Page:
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The Statistical Brain Dump: Youngstown State

Our new series takes a look inside the box score for an in-depth analysis of Illinois Football's 28-17 win over Youngstown State.

By far the best photo from Saturday.
By far the best photo from Saturday.
Mike Granse-USA TODAY Sports

Welcome to the Statistical Brain Dump, a new weekly series in which I'll be analyzing the box score and statistics from the most recent Illini victory/tragic failure for your enjoyment! This series will be replacing "Around the Big Ten" every Monday and we will be covering the week's Big Ten results for you more in the B1G Power Rankings piece that goes up every Tuesday.

Frankly, this is an Illinois site and we want you to have as much information about this football team as possible. This article will strive to keep you up to date, yet still laughing at just how much Illinois sucks sometimes. Essentially, it's one gigantic hodgepodge of nearly every single thought I had after Saturday's game. With all that sorted out, let's start with the bad and slowly make our way to the good observations of the day.

Offensively Bad Line Play

The run game against Youngstown State. Woof. Earlier this year, I said that we could never again speak of the basketball game at Northwestern. The play of the offensive line this past Saturday almost certainly falls under the same umbrella. Illinois finished the game with 22 carries at just 3.5 yards per carry. That's horrendous against an FCS team, and there really isn't much more to say.

BUT WAIT: I can make you feel even worse. Take away Donovonn Young's 20 yard carry from the second half, by far the Illini's longest of the day, and you end up with 21 carries for 58 yards-- 2.76 yards per carry (!!!!!!!!). Against an FCS team! With four returning starters on the offensive line! Where was Josh Ferguson on Saturday?

Don't jump off that ledge just yet, though. There is still reason to believe that improvement is on the horizon. The Southern Illinois game is probably the best comparison for this one, given that YSU and SIU are two similarly talented FCS schools. If you'll recall, the Illini ran 30 times last year for 49 total yards. That's even worse than this past week's performance, and the rushing attack turned out to be pretty solid by the end of 2013.

That's not an excuse for the poor blocking against Youngstown State, but it could be a reason to remain hopeful that the Illini will figure it out eventually. Cleaning up the run and pass blocking should be the highest priority of the offense this week in practice. Of all the issues the Illini had against YSU, this is by far the most worrisome in my mind.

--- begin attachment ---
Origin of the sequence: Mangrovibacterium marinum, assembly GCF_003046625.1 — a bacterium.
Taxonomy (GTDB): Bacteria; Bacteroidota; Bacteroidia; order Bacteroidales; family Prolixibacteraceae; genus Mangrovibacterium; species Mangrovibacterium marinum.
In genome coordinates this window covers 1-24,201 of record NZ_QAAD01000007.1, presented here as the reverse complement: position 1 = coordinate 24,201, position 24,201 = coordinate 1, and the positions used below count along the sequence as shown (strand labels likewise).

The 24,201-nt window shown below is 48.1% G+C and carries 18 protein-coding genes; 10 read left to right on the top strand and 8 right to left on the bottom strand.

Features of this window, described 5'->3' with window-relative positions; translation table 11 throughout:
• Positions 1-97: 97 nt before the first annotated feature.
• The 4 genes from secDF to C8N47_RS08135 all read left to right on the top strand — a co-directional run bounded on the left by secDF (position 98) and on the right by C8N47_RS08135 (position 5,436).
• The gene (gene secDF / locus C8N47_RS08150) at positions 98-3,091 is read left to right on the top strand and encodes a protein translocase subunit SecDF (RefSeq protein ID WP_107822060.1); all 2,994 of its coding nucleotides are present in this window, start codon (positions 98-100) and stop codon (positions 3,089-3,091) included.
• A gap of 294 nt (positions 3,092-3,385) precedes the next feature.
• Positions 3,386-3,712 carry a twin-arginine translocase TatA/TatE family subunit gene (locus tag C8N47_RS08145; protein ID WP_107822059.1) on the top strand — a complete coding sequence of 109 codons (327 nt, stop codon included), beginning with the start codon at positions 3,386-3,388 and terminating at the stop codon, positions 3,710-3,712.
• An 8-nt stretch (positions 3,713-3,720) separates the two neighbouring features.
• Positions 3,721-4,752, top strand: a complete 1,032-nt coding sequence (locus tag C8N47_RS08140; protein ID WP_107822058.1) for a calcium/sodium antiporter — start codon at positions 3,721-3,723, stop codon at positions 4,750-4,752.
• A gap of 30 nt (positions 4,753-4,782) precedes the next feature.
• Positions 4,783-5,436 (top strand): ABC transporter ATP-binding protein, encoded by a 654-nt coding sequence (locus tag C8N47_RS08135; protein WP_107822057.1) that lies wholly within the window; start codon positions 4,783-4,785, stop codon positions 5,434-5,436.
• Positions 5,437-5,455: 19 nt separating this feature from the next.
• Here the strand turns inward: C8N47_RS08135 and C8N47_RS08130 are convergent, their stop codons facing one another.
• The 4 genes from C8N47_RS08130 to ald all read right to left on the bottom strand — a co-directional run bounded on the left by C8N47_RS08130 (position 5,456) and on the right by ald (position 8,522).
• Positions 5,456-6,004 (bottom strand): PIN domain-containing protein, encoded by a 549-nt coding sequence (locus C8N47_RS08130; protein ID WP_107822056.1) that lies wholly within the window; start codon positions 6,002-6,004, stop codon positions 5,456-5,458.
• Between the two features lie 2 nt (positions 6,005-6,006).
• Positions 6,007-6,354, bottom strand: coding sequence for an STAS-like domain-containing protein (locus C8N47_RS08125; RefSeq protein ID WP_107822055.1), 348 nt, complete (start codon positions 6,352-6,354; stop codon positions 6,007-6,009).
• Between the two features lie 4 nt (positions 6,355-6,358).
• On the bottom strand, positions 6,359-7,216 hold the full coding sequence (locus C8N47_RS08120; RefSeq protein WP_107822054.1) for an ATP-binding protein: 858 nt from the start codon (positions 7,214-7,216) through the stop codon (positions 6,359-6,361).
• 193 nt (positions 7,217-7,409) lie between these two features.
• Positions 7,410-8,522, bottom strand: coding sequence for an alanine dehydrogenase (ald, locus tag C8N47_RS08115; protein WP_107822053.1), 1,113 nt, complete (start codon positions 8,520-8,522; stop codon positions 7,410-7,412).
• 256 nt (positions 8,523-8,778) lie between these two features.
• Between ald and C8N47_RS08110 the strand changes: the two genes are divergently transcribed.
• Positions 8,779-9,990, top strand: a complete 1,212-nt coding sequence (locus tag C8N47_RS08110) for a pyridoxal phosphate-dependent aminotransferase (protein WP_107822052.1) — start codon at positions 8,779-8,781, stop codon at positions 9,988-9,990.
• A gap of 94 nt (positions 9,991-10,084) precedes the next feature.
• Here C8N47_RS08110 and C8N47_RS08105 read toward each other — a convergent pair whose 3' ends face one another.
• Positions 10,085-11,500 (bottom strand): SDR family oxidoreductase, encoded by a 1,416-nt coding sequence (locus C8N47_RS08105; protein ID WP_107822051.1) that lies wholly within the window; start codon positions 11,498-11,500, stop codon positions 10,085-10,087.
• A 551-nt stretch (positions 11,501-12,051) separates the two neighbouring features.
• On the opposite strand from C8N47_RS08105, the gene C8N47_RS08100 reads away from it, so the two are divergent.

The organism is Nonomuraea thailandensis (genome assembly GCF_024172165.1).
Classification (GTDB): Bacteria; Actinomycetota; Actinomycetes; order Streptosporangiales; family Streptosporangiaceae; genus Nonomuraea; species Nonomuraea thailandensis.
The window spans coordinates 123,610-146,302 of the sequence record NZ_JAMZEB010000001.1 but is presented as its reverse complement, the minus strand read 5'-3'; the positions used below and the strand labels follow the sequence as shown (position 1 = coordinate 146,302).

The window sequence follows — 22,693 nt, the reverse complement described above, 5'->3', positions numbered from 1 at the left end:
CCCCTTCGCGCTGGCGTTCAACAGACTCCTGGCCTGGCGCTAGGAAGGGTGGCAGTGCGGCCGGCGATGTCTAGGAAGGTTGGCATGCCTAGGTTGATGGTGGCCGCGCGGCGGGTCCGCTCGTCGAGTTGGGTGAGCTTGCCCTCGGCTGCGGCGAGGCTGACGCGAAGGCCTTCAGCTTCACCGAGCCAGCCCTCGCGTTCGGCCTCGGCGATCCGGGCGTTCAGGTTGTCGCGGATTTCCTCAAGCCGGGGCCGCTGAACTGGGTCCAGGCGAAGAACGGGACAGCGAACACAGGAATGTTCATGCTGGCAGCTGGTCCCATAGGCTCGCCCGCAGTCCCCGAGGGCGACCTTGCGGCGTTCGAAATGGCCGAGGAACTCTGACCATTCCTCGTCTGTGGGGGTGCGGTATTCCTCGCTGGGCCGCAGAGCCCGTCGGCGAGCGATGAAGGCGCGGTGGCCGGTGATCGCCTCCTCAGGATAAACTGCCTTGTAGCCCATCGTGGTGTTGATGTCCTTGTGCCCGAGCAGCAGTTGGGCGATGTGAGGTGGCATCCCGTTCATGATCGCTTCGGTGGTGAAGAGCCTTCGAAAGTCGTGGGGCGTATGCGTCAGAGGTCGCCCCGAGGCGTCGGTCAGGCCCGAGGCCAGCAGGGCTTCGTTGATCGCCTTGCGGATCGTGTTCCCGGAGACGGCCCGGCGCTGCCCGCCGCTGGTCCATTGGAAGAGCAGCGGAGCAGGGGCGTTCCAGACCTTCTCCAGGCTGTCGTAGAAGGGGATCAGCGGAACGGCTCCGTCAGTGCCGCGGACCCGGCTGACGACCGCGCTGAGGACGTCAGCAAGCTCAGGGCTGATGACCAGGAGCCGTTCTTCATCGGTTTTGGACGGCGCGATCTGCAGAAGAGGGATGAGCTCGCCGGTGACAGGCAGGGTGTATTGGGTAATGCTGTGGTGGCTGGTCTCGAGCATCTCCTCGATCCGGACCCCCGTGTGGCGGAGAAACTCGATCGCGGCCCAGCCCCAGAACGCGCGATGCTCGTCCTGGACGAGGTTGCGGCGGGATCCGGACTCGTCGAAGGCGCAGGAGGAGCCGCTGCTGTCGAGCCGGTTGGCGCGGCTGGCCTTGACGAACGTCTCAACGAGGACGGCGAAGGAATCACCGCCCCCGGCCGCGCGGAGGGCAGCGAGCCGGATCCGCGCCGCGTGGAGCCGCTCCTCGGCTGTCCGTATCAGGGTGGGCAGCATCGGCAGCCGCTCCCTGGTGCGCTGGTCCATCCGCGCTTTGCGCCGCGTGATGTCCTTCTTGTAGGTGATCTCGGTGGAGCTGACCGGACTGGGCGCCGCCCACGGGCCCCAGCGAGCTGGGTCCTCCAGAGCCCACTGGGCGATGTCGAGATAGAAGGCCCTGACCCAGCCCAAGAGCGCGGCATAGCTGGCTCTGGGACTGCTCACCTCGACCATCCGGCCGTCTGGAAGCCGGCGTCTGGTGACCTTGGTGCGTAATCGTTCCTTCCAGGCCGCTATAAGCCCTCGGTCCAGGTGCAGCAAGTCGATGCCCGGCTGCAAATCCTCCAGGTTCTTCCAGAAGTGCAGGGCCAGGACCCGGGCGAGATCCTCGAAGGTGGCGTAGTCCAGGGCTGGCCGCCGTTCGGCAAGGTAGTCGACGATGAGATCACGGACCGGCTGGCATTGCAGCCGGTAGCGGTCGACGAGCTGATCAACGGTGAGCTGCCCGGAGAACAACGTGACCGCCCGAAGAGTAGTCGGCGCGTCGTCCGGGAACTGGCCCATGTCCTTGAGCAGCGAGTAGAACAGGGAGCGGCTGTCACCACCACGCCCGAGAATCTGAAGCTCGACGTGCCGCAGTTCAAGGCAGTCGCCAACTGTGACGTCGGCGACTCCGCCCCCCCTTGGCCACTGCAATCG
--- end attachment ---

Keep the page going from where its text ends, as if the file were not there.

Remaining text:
Less Punt, More Lunt

I was not a huge fan of the way Bill Cubit handled Wes Lunt's first quarter (the first three quarters, actually) as the starting quarterback. Eight of Illinois' ten first quarter plays (that's, like, not a lot of plays by the way--we'll get to that later) were passes. Most were short and quick attempts. While it's not a terrible idea in theory, the execution was pretty bad. Illinois' receivers were clearly not able to break tackles and getting yards after the catch.

The only exception to this rule was one Martize Barr catch where he was able to maneuver his way to a first down. That would be the only first down Illinois had in the first quarter. The quick pass strategy worked a little better as the game went on (see the Jon Davis touchdown drive), but overall the Illini found most of their success when they let Lunt throw the ball downfield. Hopefully, Cubit is more williing to trust Lunt with the deep ball when Illinois takes on Western Kentucky.

Quarterback Draws Are The Devil's Work

I distinctly remember Braxton Miller killing the Illini with several quarterback draws in last year's Ohio State game, and it has become quickly apparent that those defensive issues are not yet resolved. Youngstown State's quarterback Dante Nania ran the quarterback draw five times for a total of 39 yards, by my count. That's nearly eight yards per carry on a simple hesitation and run up the middle. On the fifth try, Austin Teitsma finally clogged the inside and stopped Nania but it was simply too easy for the Penguins to get yardage like that. Defending the QB Draw is something that absolutely has to be cleaned up before some of the better running quarterbacks on the schedule come to town.

Penalties and the Kicking Game

Okay, I swear we're almost done with the negative things, but I can't ignore some of the idiotic penalties that Illinois committed against YSU. First of all, how does a team with experienced kickers boot it out of bounds twice in a row? Once by Taylor Zalewski, and then immediately after by backup kicker/punter Ryan Frain. I'm hopeful and optimistic that this was just a one time thing by those two. They'll be working on kickoffs a great deal in practice this week.

Kicks aside, there were still a couple ill-advised penalties. There shouldn't be such horrible mental mistakes on a team that has worked so hard to succeed in the classroom. That's oversimplifying things a bit, but it's unavoidable: why on Earth is Chunky Clements hitting Dante Nania at all after he's released the ball on third-and-very-long? That resulted in a drive-extending first down for YSU and eventual points.

The Defense and Time of Possession vs. Total Plays

There's a whole lot to unfurl in regards to the defense's performance against Youngstown State. Nearly any argument one makes has a solid counter, which means it's easy to spin their execution any way one desires. I believe this game should be looked at in a fairly positive light, so here's my spin.